Lewes FC who I saw a couple of times when they were in the Conference, but have since slipped down to the Ryman League have been hitting the news recently for their innovative posters and it got me thinking about a few other things.
The Rooks have captured the headlines and the campaign seems to be working as their attendances have been going up. Not surprisingly really as they seem to have scoured all elements of culture and have had posters that hark back to Roy of the Rovers in the 70's;
had a poster that shows Banksy's gay coppers for the clash with Met Police on Valentine's day (an image that seems to be omnipresent in nearby Brighton;
and played to propaganda images like Che Guevara and Soviet images, including the one below that was used to advertise a match on mother's day.
It has to be said that the posters are great and it's good to see that they have had the desired effect, but I wonder what impact these types of posters can have for other non-league clubs. Many non-league clubs put posters on their websites for local businesses to download and display and it seems like a decent idea. Quite often these posters are fairly poorly designed and use clip art and worse of all comic sans fonts, but Lewes aren't alone. Hebburn of the Northern League also have a go at the weird and wacky with varying degrees of success.
I am wondering if the idea of snazzy posters might catch on elsewhere in non-league football. At a time when clubs grounds tend to be out of the centre of the town and no longer part of the community, in that the towns have many people who have moved to the town rather than being born and bred it might be a good way of raising awareness and capturing new fans. Ely City had a go during the Vase run, but it ultimately failed as most of the games got rearranged. Perhaps people are just not interested, but if you don't know about a local club and aren't that dedicated you won't find out unless it's in your face as it was. That said with the weather as it has been for the last 6 months you also need your social media presence to keep people informed of when games are off. Something that might not always work with traditional fans. I had to tell the bloke who owns the paper shop today the game was off for example, as he wasn't and probably has no interest in being on Twitter. I am only on it for following news like this on local football, but that is a different story.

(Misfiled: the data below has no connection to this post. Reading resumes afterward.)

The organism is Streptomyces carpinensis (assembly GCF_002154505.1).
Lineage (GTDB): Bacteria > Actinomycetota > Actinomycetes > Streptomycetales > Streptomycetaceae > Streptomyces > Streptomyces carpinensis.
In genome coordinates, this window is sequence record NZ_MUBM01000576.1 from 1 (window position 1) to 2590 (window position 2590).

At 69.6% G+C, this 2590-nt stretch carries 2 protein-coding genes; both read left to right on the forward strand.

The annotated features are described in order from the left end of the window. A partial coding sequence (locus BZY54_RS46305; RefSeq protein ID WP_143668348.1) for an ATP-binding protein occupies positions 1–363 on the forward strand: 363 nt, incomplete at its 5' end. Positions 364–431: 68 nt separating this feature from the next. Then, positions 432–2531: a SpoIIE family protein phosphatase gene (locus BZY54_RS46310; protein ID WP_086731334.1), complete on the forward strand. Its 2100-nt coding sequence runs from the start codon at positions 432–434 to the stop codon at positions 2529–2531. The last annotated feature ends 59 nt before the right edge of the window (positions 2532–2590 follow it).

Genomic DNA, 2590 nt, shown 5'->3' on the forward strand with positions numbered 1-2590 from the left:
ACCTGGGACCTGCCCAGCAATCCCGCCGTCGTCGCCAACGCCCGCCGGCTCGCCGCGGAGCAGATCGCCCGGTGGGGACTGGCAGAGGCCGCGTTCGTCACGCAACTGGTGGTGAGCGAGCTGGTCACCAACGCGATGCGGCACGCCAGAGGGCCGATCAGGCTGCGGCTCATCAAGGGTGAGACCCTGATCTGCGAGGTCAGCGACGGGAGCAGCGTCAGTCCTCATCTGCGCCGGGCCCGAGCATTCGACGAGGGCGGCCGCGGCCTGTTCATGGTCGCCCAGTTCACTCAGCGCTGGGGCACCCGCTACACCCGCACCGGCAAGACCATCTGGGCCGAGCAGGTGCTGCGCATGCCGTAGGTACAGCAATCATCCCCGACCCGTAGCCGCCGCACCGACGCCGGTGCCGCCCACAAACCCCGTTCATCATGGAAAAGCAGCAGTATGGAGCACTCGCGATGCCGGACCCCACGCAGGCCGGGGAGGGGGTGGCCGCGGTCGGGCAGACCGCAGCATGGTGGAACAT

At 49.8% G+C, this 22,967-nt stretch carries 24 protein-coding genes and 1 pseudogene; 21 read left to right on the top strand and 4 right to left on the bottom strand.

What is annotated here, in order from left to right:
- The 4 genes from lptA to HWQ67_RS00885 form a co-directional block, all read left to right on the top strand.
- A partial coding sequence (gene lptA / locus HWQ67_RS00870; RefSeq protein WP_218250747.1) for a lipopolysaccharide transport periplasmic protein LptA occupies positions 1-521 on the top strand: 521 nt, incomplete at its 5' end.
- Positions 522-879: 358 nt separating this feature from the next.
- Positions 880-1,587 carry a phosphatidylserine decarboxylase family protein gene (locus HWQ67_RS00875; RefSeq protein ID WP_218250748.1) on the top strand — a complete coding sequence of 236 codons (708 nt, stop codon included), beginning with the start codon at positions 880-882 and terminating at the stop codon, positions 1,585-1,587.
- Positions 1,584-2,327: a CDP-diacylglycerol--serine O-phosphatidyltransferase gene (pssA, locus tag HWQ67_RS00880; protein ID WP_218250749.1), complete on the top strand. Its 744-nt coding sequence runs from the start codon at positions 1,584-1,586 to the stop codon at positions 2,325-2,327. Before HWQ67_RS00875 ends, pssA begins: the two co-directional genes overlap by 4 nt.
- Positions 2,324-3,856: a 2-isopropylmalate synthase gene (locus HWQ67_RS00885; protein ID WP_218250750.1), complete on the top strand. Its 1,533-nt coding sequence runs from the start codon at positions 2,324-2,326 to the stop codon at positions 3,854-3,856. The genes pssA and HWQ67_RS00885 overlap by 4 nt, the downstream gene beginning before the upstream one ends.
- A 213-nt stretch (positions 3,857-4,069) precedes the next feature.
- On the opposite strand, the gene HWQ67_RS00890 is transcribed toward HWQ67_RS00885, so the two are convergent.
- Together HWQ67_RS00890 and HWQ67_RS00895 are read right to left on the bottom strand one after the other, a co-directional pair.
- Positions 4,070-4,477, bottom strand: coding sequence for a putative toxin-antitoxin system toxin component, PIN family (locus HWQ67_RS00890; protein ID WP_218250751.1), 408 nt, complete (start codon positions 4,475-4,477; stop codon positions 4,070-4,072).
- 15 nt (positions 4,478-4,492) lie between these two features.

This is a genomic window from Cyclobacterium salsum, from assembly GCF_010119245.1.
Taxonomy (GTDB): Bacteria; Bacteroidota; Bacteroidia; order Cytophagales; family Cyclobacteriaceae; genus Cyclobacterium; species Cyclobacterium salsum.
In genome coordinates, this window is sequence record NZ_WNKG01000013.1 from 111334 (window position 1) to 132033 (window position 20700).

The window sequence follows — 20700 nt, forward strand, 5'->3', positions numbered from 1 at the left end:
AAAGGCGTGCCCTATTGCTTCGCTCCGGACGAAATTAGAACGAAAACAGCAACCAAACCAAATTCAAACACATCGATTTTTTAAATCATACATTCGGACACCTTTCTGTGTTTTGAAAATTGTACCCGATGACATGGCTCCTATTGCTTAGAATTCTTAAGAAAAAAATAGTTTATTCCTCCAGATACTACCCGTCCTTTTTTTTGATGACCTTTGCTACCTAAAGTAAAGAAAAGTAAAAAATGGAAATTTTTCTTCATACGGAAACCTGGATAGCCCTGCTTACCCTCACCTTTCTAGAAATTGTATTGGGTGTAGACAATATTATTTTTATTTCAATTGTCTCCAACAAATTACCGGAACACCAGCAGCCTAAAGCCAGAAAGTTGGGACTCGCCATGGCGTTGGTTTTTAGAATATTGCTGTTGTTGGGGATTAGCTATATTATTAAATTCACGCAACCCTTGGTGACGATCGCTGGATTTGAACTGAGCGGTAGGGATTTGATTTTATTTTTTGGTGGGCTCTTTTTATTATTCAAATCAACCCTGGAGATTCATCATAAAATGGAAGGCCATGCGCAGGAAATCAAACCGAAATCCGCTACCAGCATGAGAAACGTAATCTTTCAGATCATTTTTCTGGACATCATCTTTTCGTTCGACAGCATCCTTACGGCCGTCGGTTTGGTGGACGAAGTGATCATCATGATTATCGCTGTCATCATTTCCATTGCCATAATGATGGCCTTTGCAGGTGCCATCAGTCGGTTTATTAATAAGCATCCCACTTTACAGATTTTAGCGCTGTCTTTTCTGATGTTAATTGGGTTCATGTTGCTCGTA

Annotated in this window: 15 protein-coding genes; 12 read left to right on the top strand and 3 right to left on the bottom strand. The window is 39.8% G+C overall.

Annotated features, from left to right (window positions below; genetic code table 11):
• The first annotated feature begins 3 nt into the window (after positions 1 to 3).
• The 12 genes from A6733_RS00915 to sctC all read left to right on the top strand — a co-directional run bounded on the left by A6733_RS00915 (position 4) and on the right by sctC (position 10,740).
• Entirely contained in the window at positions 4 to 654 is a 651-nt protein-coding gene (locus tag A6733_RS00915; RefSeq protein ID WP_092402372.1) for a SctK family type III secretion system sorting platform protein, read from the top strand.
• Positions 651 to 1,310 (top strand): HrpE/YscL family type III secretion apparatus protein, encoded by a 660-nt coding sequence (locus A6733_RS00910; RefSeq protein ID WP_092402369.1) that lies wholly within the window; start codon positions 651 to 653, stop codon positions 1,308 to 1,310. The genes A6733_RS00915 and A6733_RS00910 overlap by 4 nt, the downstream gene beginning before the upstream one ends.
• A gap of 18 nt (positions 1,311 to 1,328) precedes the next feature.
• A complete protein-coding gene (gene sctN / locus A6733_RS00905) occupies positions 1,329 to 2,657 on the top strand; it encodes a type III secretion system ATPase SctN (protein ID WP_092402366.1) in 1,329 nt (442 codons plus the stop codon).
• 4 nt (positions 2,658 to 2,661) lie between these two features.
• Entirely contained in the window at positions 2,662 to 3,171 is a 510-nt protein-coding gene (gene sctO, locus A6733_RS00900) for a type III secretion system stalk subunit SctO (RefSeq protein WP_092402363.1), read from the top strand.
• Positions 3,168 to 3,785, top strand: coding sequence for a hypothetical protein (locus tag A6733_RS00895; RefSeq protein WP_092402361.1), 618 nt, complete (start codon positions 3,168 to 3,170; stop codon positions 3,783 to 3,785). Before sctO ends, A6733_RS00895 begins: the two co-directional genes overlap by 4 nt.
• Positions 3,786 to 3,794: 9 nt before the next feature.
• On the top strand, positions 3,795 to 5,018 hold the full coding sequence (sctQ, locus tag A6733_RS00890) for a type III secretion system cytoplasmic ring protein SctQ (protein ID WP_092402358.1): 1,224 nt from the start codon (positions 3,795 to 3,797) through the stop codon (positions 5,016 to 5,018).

It's funny how society has changed from print to electronic media and football posters are perhaps a good example of this. When you think of football posters from the Soviet Union, you probably think of the propaganda type of thing like this from the communist era:
However, when I lived in Ukraine in the early noughties the posters were a saviour. The football newspapers seemed to just stick to the dates and times that were decided when the fixtures came out and the websites were not really much help either. However, if on the wall of posters down the road the kick off said 5 PM at Respublikansky, the website said 4 PM at Dynamo and the paper said 6PM at Obolon you could rely on the poster being the correct one. They also made good souvenirs and I've got a few from the now defunct CSKA's UEFA cup in 2001 somewhere (my favourite being from the win against Finnish club Jokerits, who have now given up on football and stick to ice hockey).
Anyway, it's great to see posters making a come back of sorts and lets hope print and electronic communication can work together in creative ways to bring fans into non-league football in the way Lewes have and not just be the images of yesteryear that seem to appear on t-shirts in Sports Direct from time to time and in the ad pages of When Saturday Comes every month.